Organization of Petroleum Exporting CountriesSubmitted by:-Gunjan Jadon(116)Neha Mishra(131)Satyadev(146)
About OPEC• It is a permanent intergovernmental organization, currently consisting of 12 oil producing and exporting countries, spread across three continents America, Asia and Africa• Oil is the main marketable commodity and foreign exchange earner. Thus, for these countries, oil is the vital key to development – economic, social and political. Their oil revenues are used not only to expand their economic and industrial base, but also to provide their people with jobs, education, health care and a decent standard of living• OPEC was formed at a meeting held on September 14, 1960 in Baghdad, Iraq, by five Founder Members: Iran, Iraq, Kuwait, Saudi Arabia and Venezuela. OPEC was registered with the United Nations Secretariat on November 6, 1962
Member CountriesCountry Joined OPEC LocationAlgeria 1969 AfricaAngola 2007 AfricaEcuador ** rejoined 2007 South AmericaIR Iran * 1960 Middle East Iraq * 1960 Middle EastKuwait * 1960 Middle East Libya 1962 Africa Nigeria 1971 Africa Qatar 1961 Middle EastSaudi Arabia * 1960 Middle EastUnited Arab Emirates 1967 Middle East Venezuela* 1960 South America
• Countries in blue are the members countries• Ecuador and Gabon were early members of OPEC, but Ecuador withdrew on December 31, 1992 because it was unwilling or unable to pay a $2 million membership fee and felt that it needed to produce more oil than it was allowed to under the OPEC quota, although it rejoined in October 2007
OPEC’S ObjectivesThe organization’s principal objectives are:• To co-ordinate and unify the petroleum policies of theMember Countries and to determine the best means forsafeguarding their individual and collective interests• To seek ways and means of ensuring the stabilizationof prices in international oil markets, with a view toeliminating harmful and unnecessary fluctuations•To provide an efficient economic and regular supply ofpetroleum to consuming nations and a fair return oncapital to those investing in the petroleum industry.
OPEC Statute & Membership“Any country with a substantial net export of crude petroleum, which has fundamentally similar interests to those of Member Countries, may become a Full Member of the Organization, if accepted by a majority of three- fourths of Full Members, including the concurring votes of all Founder Members”
The Statute further distinguishes between three categories of membership:• Founder Members of the Organization are those countries which were represented at OPECs first Conference, held in Baghdad, Iraq, in September 1960, and which signed the original agreement establishing OPEC.• Full Members are the Founder Members, plus those countries whose applications for Membership have been accepted by the Conference.• Associate Members are the countries which do not qualify for full membership, but which are nevertheless admitted under such special conditions as may be prescribed by the Conference.
• The OPEC Conference: The Conference generally meets twice a year, in March and September, and in extraordinary sessions whenever required. It operates on the principle of unanimity and one Member, one vote. It is responsible for the formulation of the general policy of the Organization, setting oil price and quotas for each country and the determination of the appropriate ways and means of its implementation.• The Heads of Delegation : The Heads of Delegation to OPEC are the official representatives of each Member Country to the OPEC Conference. They are normally the Ministers of Oil, Mines and Energy of Member Countries.• Headquarters : Vienna, Austria• Official language : English• President : Rostam Ghasemi• Secretary general : Abdallah el-Badri• Currency : USD per barrel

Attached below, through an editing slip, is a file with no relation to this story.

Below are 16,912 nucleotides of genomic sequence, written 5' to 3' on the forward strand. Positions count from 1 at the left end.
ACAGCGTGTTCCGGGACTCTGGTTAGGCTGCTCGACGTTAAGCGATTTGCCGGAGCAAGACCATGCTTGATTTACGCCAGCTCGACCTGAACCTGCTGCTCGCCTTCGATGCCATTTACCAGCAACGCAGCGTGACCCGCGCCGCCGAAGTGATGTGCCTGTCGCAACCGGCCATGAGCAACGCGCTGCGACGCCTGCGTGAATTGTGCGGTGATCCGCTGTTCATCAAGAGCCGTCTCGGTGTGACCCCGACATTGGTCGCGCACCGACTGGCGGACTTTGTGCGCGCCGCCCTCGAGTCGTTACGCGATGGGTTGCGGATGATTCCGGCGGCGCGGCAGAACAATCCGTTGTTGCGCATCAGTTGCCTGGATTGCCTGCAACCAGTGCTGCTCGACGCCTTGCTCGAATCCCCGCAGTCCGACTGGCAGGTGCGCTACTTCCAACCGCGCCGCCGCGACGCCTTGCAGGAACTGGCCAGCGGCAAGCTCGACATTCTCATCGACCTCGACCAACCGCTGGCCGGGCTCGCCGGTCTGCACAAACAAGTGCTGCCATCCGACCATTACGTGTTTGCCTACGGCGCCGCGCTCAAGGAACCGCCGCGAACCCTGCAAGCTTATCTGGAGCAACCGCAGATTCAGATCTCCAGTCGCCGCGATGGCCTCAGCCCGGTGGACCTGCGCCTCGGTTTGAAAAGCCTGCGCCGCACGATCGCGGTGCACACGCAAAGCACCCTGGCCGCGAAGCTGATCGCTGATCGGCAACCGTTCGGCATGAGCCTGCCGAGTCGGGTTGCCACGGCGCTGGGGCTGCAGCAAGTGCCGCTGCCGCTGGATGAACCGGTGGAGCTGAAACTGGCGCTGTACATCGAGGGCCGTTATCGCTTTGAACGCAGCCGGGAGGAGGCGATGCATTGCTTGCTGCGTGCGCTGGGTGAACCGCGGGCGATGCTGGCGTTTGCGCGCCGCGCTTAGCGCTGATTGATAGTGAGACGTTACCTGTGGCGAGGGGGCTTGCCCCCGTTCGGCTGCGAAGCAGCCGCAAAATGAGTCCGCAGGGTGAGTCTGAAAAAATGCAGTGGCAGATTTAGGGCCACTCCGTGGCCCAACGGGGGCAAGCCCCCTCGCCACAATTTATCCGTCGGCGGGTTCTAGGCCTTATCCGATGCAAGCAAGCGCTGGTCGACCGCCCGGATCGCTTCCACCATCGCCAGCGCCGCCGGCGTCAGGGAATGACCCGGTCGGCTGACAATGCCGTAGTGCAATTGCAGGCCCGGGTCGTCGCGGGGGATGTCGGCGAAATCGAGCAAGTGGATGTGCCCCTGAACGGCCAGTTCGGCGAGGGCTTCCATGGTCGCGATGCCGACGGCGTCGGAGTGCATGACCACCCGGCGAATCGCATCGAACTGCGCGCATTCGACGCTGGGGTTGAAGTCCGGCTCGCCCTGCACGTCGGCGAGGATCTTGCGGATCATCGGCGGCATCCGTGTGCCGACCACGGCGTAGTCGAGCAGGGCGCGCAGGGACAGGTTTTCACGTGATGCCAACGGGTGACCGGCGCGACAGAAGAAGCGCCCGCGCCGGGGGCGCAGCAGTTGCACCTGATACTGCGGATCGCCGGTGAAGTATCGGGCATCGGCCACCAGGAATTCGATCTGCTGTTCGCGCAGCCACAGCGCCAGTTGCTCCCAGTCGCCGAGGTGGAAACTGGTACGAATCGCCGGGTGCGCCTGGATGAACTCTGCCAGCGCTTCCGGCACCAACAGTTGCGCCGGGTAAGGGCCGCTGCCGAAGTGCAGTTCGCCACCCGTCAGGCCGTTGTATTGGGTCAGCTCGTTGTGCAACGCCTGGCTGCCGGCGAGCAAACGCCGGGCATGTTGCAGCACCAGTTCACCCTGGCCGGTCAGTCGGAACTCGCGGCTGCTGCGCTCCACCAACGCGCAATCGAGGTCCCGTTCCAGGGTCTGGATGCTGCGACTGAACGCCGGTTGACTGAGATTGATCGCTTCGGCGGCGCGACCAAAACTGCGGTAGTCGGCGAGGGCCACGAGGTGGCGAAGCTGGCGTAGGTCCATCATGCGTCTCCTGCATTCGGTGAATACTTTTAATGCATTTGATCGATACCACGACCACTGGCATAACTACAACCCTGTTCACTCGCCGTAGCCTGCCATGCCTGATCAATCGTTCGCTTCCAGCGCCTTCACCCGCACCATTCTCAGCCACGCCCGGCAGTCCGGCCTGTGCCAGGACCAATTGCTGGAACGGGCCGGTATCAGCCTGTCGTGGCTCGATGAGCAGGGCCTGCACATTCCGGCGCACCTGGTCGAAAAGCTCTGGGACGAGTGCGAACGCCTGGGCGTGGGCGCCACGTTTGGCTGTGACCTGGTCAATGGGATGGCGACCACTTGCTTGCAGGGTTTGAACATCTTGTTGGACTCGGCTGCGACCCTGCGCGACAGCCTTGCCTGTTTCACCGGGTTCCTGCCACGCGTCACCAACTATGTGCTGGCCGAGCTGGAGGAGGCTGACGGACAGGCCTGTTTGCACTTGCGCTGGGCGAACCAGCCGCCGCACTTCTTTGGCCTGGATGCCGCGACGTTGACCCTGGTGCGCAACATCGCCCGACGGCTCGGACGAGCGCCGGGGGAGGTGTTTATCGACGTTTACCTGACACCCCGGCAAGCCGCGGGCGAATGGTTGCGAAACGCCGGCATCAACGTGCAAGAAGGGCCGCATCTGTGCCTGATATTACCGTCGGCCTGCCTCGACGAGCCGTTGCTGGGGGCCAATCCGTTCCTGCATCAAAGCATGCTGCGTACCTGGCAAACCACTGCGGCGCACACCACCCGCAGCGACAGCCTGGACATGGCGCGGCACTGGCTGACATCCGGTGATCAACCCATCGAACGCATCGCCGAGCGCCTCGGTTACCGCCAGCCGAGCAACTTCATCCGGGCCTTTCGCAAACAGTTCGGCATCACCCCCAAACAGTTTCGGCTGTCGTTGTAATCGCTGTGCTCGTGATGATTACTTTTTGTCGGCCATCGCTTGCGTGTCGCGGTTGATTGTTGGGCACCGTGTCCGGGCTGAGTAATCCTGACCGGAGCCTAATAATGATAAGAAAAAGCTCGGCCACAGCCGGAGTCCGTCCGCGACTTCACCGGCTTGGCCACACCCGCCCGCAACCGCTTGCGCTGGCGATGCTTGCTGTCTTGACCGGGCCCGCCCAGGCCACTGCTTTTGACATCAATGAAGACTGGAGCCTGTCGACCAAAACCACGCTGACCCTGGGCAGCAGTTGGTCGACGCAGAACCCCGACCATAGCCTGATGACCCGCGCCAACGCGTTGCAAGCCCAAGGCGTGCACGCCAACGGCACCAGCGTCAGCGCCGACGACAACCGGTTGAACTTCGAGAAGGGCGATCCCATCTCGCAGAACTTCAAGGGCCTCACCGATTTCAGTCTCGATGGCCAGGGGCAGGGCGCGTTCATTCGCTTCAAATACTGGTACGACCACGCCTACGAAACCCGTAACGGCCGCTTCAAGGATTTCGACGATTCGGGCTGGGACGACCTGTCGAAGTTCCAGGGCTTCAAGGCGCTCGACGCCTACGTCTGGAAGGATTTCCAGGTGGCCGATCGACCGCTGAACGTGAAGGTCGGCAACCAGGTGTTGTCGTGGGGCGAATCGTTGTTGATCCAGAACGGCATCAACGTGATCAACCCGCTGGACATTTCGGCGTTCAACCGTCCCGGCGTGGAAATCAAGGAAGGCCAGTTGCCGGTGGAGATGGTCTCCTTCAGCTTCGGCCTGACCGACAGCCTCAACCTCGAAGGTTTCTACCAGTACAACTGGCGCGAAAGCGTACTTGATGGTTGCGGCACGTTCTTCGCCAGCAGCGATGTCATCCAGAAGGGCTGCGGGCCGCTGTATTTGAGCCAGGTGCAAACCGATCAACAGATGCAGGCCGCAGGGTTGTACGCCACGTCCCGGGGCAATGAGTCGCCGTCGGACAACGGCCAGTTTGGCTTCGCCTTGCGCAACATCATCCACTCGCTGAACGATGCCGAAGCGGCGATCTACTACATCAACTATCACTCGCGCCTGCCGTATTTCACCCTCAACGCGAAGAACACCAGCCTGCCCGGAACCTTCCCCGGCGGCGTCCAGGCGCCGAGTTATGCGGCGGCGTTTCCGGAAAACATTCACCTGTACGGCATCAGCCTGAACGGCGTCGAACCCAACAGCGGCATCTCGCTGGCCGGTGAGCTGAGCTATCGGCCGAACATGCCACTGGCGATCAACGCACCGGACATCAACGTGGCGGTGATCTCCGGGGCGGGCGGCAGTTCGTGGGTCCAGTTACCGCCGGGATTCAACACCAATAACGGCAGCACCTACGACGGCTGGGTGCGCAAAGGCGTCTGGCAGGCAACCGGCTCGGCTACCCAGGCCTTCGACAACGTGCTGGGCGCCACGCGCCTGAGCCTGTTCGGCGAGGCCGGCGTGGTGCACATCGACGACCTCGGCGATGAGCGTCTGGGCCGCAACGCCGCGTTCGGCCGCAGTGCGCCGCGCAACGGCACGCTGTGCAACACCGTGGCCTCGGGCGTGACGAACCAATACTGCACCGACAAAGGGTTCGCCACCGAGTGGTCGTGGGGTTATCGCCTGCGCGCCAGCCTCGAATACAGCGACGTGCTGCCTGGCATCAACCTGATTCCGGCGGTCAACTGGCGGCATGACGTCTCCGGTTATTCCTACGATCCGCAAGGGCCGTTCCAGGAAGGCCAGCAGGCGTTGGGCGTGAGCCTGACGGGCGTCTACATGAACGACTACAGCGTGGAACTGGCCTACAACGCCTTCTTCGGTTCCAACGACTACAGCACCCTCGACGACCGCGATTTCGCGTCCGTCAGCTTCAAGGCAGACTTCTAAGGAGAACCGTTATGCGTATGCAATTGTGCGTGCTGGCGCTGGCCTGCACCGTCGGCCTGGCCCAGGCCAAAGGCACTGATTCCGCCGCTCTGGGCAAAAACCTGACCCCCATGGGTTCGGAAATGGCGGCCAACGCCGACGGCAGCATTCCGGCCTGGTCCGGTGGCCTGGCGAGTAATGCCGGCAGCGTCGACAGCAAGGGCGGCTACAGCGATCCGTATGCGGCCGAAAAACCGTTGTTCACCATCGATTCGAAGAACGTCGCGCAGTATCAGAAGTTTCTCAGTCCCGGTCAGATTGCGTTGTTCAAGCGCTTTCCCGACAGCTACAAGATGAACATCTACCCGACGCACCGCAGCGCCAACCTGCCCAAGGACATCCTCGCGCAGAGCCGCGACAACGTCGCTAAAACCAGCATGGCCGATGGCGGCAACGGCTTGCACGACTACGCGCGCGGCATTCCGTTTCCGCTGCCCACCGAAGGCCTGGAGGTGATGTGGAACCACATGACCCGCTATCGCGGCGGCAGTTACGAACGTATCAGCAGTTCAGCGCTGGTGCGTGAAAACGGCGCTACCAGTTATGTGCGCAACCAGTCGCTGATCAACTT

Why OPEC?• Stable oil market, with reasonable prices and steady supplies to consumers : OPEC was made to make sure that the price of the oil in the world market will be properly controlled. There main goal is to prevent harmful increase in price of oil in global market and make sure that nations that produce oil have a fair profit.• Seven Sisters : The international oil market was dominated by the “Seven Sisters” multinational companies and was largely separate from that of the former Soviet Union (FSU) and other centrally planned economies (CPEs). OPEC developed its collective vision, set up its objectives and established its Secretariat, first in Geneva and then, in 1965, in Vienna. It adopted a ‘Declaratory Statement of Petroleum Policy in Member Countries’ in 1968, which emphasised the inalienable right of all countries to exercise permanent sovereignty over their natural resources in the interest of their national development. Membership grew to ten by 1969.
• Mandatory Oil Import Quota Program (MOIP) : In 1959, the U.S. government established the Mandatory Oil Import Quota program (MOIP), which restricted the amount of imported crude oil and refined products allowed into the United States and gave preferential treatment to oil imports from Canada, Mexico, and, somewhat later, Venezuela. This partial exclusion of Persian Gulf oil from the U.S. market depressed prices for Middle Eastern oil; therefore the Persian Gulf nations formed OPEC in order to obtain higher prices for crude oil
• OPEC-• Cartel Group /Producer’s Alliance- Member countries of the group decide on the quotas of production and then setting up of prices depending on the market situation. Countries like Saudi Arabia are swing producers as theie production capability are huge and can effect the market maximum.
Cartel OligopolySources of power Explicit agreement between the Each firm can significantly dominant players in the influence the market by setting industry. price or production quantity. Prices Unusually high. Prices are fixed Moderate/fair pricing due to by cartel members. competition in market Examples OPEC, lysine cartel, Federal Health insurers, wireless Reser carriers, beer (Anheuser-Busch and MillerCoors), media (TV broadcasting, book publishing, movies) Characteristics Prices and production quantities firms compete with each other are fixed. Product is based on product differentiation, undifferentiated. price, customer service etc. Meaning agreement between firms in an An economic market condition industry to fix price and where numerous sellers have production quantity their presence in one single market.Barriers to entry difficult to enter the industry difficult to enter the industry because of economies of scale. because of economies of scale.
Quotas circa 2005 OPEC Quotas and Production in thousands of barrels per day Country Quota (7/1/05) Production (1/07) CapacitySaudi Arabia 10,099 9,800 12,500Algeria 894 1,360 1,430Angola 1,900 1,700 1,700Ecuador 520 500 500Iran 4,110 3,700 3,750Iraq 1,481Kuwait 2,247 2,500 2,600Libya 1,500 1,650 1,700Nigeria 2,306 2,250 2,250Qatar 726 810 850United Arab Emirates 2,444 2,500 2,600Venezuela 3,225 2,340 2,450 Total 29,971 29,591 30,330